5th Sunday after Pentecost
St. Paul’s Letter to the Romans 10:1-10
Are You Saved?
We hear in today’s reading the Letter of St. Paul to the Roman’s that it is Paul’s desire that his listeners be saved because they have the zeal for God, not just an obligation but a true zeal for God.
Those of us who come from, or have friends in, the Protestant Evangelical denominations often hear or have heard this question, are you saved? The question is asked because in that belief system there is a point in time when it actually happens.
Maybe the person came forward during an altar call whilst the congregation was singing the hymn made so familiar by the Billy Graham crusade, “I surrender all” and knelt at the rail and gave their life to Jesus. Before becoming Orthodox I was a member of a holiness church where I was saved, sanctified and washed in the blood of the lamb! Perhaps they were saved whilst at camp as a teenager and they gave their life to Christ after hearing a fire and brimstone sermon about how Jeee Sus gave all for you and how you will go to hell if you do not give your life to Jesus.
But what about we Orthodox? We do not sing about surrendering all, we do however have an altar call each and every Sunday. When I stand here in the Royal Doors, holding the chalice that contains the uncontainable and sing, approach in the fear of God with faith and with love. We are called to make a choice. We chose at that point to come forward and accept that which we believe or we make the choice to deny the healing power of the Eucharist and stay in our seats.
Metropolitan Kalistos Ware of Great Brittan tells a story of being on an air plane when the person he is sitting next to asks him if he is saved. He goes on to say, in his great British accent, that he sat there for a moment and pondered that question and then he said, no, I am being saved!
That’s the answer to the question, we are being saved.
As Orthodox Christians, we believe, that we were saved more than 2,000 years ago when God the Son took on human flesh and offered Himself as a perfect sacrifice for all of humanity. Not just those present at that moment but for all who came before and for all of us who would come after. By this action He defeated the power of sin and by His suffering on the Cross and his miraculous resurrection He destroyed death.
We are in the process of being saved daily through our intentional decisions to follow the example of Jesus in each and every situation that we find ourselves in. It is a daily task that we have to commit ourselves to each day in order to take on the discipline needed.
We do not view paradise as some far off some day destination but as the everyday experience of self-denial and of being filled through the Eucharist, obedience, and love for others with Christ.
And, Lord Have Mercy, we will be saved at the great and final judgment as we give an account of a lifetime of actions and in actions. What did we do when we saw the naked? Did we offer him clothes? When we saw the hungry did we offer food? When we saw the sick did we not visit them and so on as Jesus commands us to do? On that day, when it will become clear whether or not we cooperated with the grace that has been so generously poured upon us we will be held accountable.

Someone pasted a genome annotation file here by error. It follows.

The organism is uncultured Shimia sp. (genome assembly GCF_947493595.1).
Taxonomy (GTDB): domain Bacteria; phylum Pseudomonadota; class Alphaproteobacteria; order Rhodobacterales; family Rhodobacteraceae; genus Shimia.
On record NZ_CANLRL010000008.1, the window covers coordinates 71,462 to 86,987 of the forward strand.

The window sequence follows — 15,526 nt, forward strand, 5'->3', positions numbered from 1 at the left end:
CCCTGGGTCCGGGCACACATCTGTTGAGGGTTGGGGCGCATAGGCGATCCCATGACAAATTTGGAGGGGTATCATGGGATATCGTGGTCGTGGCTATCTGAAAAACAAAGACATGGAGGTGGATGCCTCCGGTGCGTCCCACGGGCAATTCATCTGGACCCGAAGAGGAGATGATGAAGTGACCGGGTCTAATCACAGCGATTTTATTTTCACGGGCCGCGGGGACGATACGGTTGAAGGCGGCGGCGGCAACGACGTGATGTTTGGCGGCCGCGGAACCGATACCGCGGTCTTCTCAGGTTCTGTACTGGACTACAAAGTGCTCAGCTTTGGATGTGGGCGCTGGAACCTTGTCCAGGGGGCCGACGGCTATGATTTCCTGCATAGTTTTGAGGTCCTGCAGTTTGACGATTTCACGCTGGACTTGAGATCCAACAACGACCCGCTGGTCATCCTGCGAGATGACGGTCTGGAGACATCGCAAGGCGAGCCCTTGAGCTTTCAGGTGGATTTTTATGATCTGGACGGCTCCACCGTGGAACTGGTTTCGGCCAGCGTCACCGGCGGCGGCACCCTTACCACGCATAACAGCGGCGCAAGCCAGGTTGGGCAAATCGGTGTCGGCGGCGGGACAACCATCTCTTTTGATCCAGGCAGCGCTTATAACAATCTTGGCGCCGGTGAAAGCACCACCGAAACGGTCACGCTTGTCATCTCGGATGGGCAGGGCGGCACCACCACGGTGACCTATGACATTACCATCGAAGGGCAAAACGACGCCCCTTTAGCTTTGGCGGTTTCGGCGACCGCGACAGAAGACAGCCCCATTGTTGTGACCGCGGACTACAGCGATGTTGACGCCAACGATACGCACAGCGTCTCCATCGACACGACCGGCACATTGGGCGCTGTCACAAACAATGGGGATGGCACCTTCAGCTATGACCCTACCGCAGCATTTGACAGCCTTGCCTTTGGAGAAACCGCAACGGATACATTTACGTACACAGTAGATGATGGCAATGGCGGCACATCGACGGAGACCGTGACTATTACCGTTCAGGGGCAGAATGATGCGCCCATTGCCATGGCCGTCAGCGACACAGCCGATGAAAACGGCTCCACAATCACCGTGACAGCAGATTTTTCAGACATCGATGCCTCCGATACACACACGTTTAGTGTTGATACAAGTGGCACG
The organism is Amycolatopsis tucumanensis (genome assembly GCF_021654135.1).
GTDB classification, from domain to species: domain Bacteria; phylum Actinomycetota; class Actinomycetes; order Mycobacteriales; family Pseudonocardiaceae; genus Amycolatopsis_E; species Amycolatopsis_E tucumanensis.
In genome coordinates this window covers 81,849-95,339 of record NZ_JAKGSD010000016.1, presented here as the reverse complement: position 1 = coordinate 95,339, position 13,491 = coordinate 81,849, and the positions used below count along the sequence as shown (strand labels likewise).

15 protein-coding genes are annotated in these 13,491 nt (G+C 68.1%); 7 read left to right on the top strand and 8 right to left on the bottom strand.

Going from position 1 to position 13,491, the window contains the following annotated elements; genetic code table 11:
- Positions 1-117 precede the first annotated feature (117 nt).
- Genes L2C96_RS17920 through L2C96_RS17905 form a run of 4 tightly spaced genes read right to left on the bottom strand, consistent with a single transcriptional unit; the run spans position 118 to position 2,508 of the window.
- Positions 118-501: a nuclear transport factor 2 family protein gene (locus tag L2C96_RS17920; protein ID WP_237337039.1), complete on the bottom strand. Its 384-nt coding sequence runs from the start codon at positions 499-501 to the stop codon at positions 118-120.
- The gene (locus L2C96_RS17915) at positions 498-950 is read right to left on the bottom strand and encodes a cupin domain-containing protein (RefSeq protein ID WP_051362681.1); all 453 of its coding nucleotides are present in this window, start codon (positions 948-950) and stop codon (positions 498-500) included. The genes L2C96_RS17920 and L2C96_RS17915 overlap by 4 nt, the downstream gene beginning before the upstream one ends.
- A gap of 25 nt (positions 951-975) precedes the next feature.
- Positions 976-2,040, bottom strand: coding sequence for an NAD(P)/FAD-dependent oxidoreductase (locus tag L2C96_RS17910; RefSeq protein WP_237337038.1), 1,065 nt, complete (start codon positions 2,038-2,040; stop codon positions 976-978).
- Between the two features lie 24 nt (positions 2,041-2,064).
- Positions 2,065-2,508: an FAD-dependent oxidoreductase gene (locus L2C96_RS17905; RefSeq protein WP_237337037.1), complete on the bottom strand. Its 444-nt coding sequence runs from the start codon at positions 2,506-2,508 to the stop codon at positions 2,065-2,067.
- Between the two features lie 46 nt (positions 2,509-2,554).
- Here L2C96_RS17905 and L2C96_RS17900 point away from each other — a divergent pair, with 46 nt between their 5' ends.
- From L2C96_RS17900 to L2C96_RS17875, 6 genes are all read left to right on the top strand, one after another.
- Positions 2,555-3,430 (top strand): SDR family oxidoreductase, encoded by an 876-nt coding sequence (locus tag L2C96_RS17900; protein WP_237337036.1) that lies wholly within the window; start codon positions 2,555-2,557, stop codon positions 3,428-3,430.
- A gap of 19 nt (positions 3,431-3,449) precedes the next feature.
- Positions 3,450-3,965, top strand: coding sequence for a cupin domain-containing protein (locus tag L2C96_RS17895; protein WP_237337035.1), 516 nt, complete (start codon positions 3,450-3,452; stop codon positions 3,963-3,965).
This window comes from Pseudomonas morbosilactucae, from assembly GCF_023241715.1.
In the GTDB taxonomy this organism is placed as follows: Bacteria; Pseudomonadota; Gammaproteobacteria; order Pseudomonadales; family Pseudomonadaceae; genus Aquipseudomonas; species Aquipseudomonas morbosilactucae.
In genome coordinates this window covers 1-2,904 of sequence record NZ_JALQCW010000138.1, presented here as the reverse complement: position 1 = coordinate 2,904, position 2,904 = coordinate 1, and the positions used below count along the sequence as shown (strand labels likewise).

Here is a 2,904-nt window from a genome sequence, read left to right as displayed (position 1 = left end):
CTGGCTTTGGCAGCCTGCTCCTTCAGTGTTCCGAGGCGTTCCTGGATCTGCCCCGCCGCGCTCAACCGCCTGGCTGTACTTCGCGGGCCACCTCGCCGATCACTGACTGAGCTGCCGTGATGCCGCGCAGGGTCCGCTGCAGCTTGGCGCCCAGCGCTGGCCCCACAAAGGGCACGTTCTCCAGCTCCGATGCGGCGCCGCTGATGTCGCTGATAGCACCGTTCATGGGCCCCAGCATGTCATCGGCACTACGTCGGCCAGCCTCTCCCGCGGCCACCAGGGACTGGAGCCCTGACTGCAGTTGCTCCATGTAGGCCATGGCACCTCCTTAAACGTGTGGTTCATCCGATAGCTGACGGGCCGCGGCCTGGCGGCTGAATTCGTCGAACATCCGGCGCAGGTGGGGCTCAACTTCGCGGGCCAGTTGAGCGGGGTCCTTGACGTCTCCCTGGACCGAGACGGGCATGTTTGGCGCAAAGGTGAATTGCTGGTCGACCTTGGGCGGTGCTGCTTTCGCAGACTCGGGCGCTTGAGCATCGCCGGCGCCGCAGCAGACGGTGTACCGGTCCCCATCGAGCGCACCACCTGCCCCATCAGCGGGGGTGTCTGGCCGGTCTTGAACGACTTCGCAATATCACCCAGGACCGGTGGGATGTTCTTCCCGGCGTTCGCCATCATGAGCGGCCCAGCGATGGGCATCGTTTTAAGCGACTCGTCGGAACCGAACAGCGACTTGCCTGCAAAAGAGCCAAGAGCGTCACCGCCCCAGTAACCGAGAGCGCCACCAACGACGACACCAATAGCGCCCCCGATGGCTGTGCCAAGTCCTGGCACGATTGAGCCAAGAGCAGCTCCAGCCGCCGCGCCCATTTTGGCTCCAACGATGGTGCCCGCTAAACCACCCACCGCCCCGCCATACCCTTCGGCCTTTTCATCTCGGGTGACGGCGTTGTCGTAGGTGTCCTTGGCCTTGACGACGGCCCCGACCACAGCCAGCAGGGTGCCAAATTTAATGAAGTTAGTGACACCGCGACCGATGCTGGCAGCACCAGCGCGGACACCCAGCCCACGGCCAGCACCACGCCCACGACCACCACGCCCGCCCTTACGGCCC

Our individual salvation is being worked out in fear and trembling through the unique responsibility that God deems best to set before us. Are we doing all we can to live to Gospel message of loving God by loving our neighbor? Are we daily walking with God in our prayer? Can people tell that we are Christian, other worldly, by our actions, or like Judas do our actions betray Christ and all that has been done for us?
We should live our lives based upon that of the Publican from Scripture who beat his breast and begged for leniency. We should not judge another’s spiritual walk but we should focus on our own journey and on our own spiritual shortcomings, loving both friends and enemies, all of whom have been created in the image and likeness of God as living Icons of Christ Jesus.
Our ongoing testimony is presented through our actions of service in accord with Christ’s command to love God by showing true love for our neighbors and not just paying it lip service. It is easy to write a check but it is harder to roll up your sleeves and truly help your neighbor.
And finally we need to pray ceaselessly for the courage to fight the good fight, to stand up for what we believe in that world that chastises us for our beliefs, in a world that wants to redefine what tradition is because it is not politically correct to believe that we have a system of morals and standards that are not based on the latest political poll and what is in fashion, but on the more than 2,000 year tradition of the Holy Church. We need courage to stand up when we see our society going off the rails and shout with a loud voice that it is wrong. And we have to have the courage when we are persecuted for that very faith, and courage that we do not shrink away as the apostles did after Jesus was arrested in the garden to be led away for trial and crucifixion.
Do we have that true zeal that St. Paul is talking about in today’s reading? Are we living a life that is worthy of what has been done for us? Are we living our life in accord with the commandments of Jesus and the traditions of our Holy Church? Do we truly love and serve others, who are created in the image and likeness of God as living icons, or do we just pay it lip service and move on? These are the questions we need to ask ourselves each and every day.